Focus on: The firewall

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One of the most trusted security elements, it can nonetheless be misconfigured and play right into the hands of the hacker.


Your firewall should be invisible from the public internet. For example, a TCP SYN packet should simply be dropped. Don't reply with a reset, or the attacker will know that there's something on the end of the IP address.

If the hacker can't see your firewall, then you have a layer of protection before you even start.


This is the neutral ground between your internal network and the internet. The key benefit of a demilitarised zone (DMZ) is separation. By introducing another layer of security you separate the information an attacker could access away from the main corporate network. It would be bad for an attacker to access your web server, but it's much less dangerous than if they were able to directly access your whole corporate network via your main web server.

However, the separation a DMZ provides does negatively impact on performance. Configuration needs to be done carefully and is a cost that must be factored in.


The gateway to the internal network, this is where you keep the crown jewels which you want to keep the hacker away from.


1. Rule sets

It's necessary to define who can and can't get through the firewall using rule sets. Start from "deny all" and work up - explicitly allowing business-critical traffic, but be as granular as possible. Be wary of the "any" rule; a more discrete rule offers more security. Watch out for the priority in which rules are dealt with, as it's easy for rules to conflict. Rules should be well annotated; otherwise you end up at the mercy of your firewall admin, who is then the only person in your business who understands your firewall. What happens if they leave? You need a strong change control procedure. All too often, old rules are left in a rule set, because no one thought to put in a date for the rule to be removed.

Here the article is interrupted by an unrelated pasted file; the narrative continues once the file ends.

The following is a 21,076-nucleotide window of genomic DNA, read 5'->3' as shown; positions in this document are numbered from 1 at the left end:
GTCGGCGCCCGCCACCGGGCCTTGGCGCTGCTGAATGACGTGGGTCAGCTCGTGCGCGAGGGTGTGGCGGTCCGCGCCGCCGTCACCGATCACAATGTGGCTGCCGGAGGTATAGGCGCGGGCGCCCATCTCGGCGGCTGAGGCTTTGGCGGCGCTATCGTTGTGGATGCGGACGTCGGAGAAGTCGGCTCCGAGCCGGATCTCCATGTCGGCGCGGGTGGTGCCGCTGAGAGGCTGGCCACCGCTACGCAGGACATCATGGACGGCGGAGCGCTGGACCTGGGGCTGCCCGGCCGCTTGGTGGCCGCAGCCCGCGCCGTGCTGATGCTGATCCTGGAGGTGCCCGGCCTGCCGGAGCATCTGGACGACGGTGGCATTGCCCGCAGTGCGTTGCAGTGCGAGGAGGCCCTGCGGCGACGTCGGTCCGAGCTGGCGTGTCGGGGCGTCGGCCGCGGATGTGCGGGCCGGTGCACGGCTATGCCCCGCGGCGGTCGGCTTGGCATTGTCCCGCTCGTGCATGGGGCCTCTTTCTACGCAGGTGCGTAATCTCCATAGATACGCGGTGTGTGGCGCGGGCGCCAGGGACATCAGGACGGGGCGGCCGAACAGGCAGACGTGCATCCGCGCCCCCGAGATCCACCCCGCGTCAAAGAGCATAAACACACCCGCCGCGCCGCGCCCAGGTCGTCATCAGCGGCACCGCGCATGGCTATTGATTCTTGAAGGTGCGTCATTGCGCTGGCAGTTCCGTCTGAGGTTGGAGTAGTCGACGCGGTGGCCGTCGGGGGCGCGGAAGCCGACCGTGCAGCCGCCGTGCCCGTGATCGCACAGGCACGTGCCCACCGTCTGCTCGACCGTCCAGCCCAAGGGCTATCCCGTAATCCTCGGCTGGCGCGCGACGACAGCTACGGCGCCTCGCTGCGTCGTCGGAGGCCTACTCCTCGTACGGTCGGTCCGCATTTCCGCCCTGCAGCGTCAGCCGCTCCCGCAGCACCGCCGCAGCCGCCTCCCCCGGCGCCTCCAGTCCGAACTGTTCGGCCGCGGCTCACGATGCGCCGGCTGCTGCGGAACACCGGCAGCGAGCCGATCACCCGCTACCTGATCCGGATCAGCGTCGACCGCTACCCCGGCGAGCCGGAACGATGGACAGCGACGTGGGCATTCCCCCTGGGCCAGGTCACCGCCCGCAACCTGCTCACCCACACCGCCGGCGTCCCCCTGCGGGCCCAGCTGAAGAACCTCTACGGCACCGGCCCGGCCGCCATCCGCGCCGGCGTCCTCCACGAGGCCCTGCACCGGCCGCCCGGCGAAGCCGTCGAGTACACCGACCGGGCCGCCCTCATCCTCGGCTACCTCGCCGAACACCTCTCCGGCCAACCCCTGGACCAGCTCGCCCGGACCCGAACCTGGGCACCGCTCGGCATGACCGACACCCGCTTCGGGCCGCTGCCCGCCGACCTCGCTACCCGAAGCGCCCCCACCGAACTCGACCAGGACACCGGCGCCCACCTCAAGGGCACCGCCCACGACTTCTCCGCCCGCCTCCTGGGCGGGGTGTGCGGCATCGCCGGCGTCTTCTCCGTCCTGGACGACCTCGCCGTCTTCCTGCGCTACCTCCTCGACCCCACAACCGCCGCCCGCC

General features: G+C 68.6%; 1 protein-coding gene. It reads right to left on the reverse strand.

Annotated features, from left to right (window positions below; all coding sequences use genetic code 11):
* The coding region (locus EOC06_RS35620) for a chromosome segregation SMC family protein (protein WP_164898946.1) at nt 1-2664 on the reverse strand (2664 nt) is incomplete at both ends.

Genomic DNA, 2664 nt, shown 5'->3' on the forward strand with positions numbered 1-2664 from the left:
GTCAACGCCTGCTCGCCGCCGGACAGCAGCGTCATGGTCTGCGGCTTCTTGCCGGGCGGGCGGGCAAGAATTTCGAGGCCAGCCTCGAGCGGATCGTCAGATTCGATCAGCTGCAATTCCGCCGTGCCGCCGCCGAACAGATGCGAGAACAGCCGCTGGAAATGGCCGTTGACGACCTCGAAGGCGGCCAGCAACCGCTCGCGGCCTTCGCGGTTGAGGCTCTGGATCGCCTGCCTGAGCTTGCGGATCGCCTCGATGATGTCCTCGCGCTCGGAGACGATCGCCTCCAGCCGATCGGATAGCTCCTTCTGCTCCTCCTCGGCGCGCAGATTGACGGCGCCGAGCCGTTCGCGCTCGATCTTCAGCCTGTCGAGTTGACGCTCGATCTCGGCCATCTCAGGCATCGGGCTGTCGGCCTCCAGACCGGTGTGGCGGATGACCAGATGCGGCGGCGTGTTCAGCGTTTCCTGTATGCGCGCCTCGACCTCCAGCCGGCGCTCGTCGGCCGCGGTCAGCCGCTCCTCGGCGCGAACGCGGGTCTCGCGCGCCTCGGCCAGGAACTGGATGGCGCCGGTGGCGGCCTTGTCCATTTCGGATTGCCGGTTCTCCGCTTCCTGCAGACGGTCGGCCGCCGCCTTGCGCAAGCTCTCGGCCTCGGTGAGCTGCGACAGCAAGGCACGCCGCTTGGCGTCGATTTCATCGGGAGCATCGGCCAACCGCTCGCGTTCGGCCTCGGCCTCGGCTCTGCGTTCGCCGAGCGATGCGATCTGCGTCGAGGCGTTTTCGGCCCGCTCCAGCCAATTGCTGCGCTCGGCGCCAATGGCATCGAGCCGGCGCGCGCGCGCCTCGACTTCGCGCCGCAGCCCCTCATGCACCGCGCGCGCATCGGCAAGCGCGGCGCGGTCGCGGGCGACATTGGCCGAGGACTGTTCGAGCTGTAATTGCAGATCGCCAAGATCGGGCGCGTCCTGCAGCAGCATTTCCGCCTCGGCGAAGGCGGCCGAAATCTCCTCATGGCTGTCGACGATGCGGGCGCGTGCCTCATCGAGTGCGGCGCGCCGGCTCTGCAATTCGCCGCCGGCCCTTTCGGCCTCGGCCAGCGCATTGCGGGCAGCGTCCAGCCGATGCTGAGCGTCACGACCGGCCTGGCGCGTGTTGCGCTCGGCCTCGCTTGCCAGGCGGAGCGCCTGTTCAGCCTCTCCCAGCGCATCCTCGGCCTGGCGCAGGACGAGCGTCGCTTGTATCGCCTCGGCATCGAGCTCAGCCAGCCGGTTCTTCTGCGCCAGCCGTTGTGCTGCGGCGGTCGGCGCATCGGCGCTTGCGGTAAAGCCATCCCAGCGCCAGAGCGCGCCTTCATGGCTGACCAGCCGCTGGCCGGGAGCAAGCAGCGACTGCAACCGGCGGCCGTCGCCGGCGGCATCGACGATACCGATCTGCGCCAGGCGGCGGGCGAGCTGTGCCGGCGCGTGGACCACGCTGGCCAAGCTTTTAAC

2. State table

A stateful inspection firewall holds a state table; this makes it difficult for the hacker to intercept and spoof a valid connection. These firewalls can also understand more complex protocols, which may use arbitrary ports for connections.

3. Application firewalls

Application firewalls inspect deeper into the packet traffic, so rather than checking whether a packet is simply being routed out on port 80, it checks that the traffic is actually HTTP. They will also check that the traffic is formed correctly, preventing some packet crafting attacks.

The depth of inspection into the packet is key - the deeper you go, the higher the performance overhead, but the greater the degree of security assurance. new technologies are emerging that may help mitigate this problem.

Some common firewall issues Misconfiguration problems include a bug in some earlier versions of CP FW-1, resulting in TCP port 18264 being left open to the internet. The certificate revocation list retrieved from this port and relating service immediately advertises the brand, version and sometimes the internal DNS name of the firewall to the hacker.

Some early Watchguard firewalls had a facility that allowed automatic "shunning" of IP addresses that appeared to be attempting to port scan the firewall. This could be turned against the firewall by a hacker through a simple "spoofing" attack.

One of the easiest ways to hack a firewall is "tunneling". To trick the firewall into giving you internet access, you could hide your HTTP traffic in a DNS packet, usually the CNAME field which allows free text. Your server at home can receive the DNS packets and recompile your HTTP traffic, providing access.
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